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The Castrato

The Castrato: Reflections on Natures and Kinds

Martha Feldman
Copyright Date: 2015
Edition: 1
Pages: 496
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  • Book Info
    The Castrato
    Book Description:

    The Castratois a nuanced exploration of why innumerable boys were castrated for singing between the mid-sixteenth and late-nineteenth centuries. It shows that the entire foundation of Western classical singing, culminating in bel canto, was birthed from an unlikely and historically unique set of desires, public and private, aesthetic, economic, and political. In Italy, castration for singing was understood through the lens of Catholic blood sacrifice as expressed in idioms of offering and renunciation and, paradoxically, in satire, verbal abuse, and even the symbolism of the castrato's comic cousin Pulcinella. Sacrifice in turn was inseparable from the system of patriarchy-involving teachers, patrons, colleagues, and relatives-whereby castrated males were produced not as nonmen, as often thought nowadays, but as idealized males. Yet what captivated audiences and composers-from Cavalli and Pergolesi to Handel, Mozart, and Rossini-were the extraordinary capacities of castrato voices, a phenomenon ultimately unsettled by Enlightenment morality. Although the castrati failed to survive, their musicality and vocality have persisted long past their literal demise.

    eISBN: 978-0-520-96203-3
    Subjects: Music, History

Table of Contents

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  1. Front Matter
    (pp. i-viii)
  2. Table of Contents
    (pp. ix-x)
    (pp. xi-xxii)
    (pp. xxiii-xxiv)

    • 1 Of Strange Births and Comic Kin
      (pp. 3-39)

      Sometimes a project begins with a clue or a hunch from an unexpected quarter. I date the beginning of this one from a time when I began stumbling over a number of unrelated facts, among them a peculiar repertory of explanations for castration, resemblances between various castrato caricatures and feathered comedians, jokes that cast castrati as capons, fears of castrati as strange, grotesque, and overly moneyed, images of castrati as angels, and a myth of origins that assigns the castrato’s birth to a rooster’s egg. Imagine, then, my fascination when I read this passage from Gabriel Garcia Márquez’s story “A...

    • 2 The Man Who Pretended to Be Who He Was: A Tale of Reproduction
      (pp. 40-76)

      In 1734 a newcomer was given seven arias and a duet to sing in the pasticcio ofArtasersestaged at London’s Haymarket. Most leading men got four or fi ve numbers, but this one was already a legend. That night he debuted as Arbace, the son betrayed by his own father who has not only killed their king but also framed the son for the king’s murder in a twisted scheme intended to elevate him to the throne. Midway through the opera, the singer stood in chains while his father made a show of condemning his son to death before...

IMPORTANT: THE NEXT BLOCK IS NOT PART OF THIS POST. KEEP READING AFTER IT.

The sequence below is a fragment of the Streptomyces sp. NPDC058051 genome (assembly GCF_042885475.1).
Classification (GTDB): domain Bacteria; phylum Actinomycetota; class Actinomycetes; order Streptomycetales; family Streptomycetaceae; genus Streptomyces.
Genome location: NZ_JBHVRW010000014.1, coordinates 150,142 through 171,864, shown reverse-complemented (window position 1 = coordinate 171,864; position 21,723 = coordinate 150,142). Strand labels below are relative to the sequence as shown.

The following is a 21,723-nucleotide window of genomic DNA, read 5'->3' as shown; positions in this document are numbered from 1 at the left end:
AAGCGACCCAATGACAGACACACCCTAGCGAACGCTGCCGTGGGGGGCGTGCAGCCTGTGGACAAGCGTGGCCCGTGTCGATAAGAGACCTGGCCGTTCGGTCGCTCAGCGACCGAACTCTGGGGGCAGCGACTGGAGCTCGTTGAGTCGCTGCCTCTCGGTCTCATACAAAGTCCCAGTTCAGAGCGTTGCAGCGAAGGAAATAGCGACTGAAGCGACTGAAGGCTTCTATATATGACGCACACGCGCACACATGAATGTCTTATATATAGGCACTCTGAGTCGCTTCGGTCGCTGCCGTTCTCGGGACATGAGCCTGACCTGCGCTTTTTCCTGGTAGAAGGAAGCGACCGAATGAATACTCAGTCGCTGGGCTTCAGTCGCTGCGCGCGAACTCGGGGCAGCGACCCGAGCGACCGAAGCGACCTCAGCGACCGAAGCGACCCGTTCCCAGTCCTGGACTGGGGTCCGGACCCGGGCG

• [Illustrations]
      (pp. None)

    • 3 Red Hot Voice
      (pp. 79-132)

      Most of what we know about castrato voices is how little we know. We presume that some physical constants among them once existed in their full acoustic presence, yet we remain agnostics about how they sounded because they now elude all sensory access. In phenomenal terms we might call their conditions prehistoric, for the visceral, tactile je ne sais quoi of those voices is gone. I’m not talking about anything so slippery as a psychoanalytic Lacanian voice, the voice as an “acoustic mirror” of the listening “subject,” the object of a drive, or the uncanny space between mechanism and cause;...

    • 4 Castrato De Luxe Blood, Gifts, and Goods
      (pp. 133-174)

      Sometime during the 1720s the starry image of the castrato became entwined with the sound of a fiery allegro. Not that fiery allegros were new at the time, but they had not been written through with agility figuration, often instrumental in kind, nor had the public imagination been so singularly held in their thrall. Most of the castrati from that period who loom largest in memory were renowned for such singing: Bernacchi, Senesino, Carestini, Farinelli, and Caffarelli. The capacity endured in a number of later castrati. Aprile and Marchesi were expert in it, as were Crescentini and Velluti in the...

    • [Illustrations]
      (pp. None)

    • 5 Cold Man, Money Man, Big Man Too
      (pp. 177-210)

      The great art of singing, descended largely from castrati, had, by the later eighteenth century, become clouded with charges of aristocratic luxury, vanity, and decadence, charges that were inseparable from critiques of castration itself. In the 1780s the marquis Francesco Albergati Capacelli, a Bolognese playwright, penned a strident denunciation on both fronts:

      I owe . . . a public pronouncement to Truth. In speaking against castrati, I do not . . . deny any one of them the merits of culture, honesty, and civility that are found in few of them, but are nevertheless found. I inveigh against their profession,...

    • 6 Shadow Voices, Castrato and Non
      (pp. 211-262)

      On January 21, 1792, Louis XVI was killed off and many of his entailments eradicated from public life. Two eunuchs from the royal chapel who faithfully accompanied the king to his meditation and attended the last mass of the royal family were among them. After the king was decapitated, the two had to scurry away, bits of debris from the volcanoes of horror and exultation of that time.¹

      The number and stature of castrati had always been paltry in France compared with elsewhere: about sixty over the course of a century and a half, all confined to the Chapelle Royale.²...

    (pp. 263-266)
    (pp. 267-268)
  10. NOTES
    (pp. 269-368)
    (pp. 369-400)
  12. List of Illustrations
    (pp. 401-404)
  13. INDEX
    (pp. 405-421)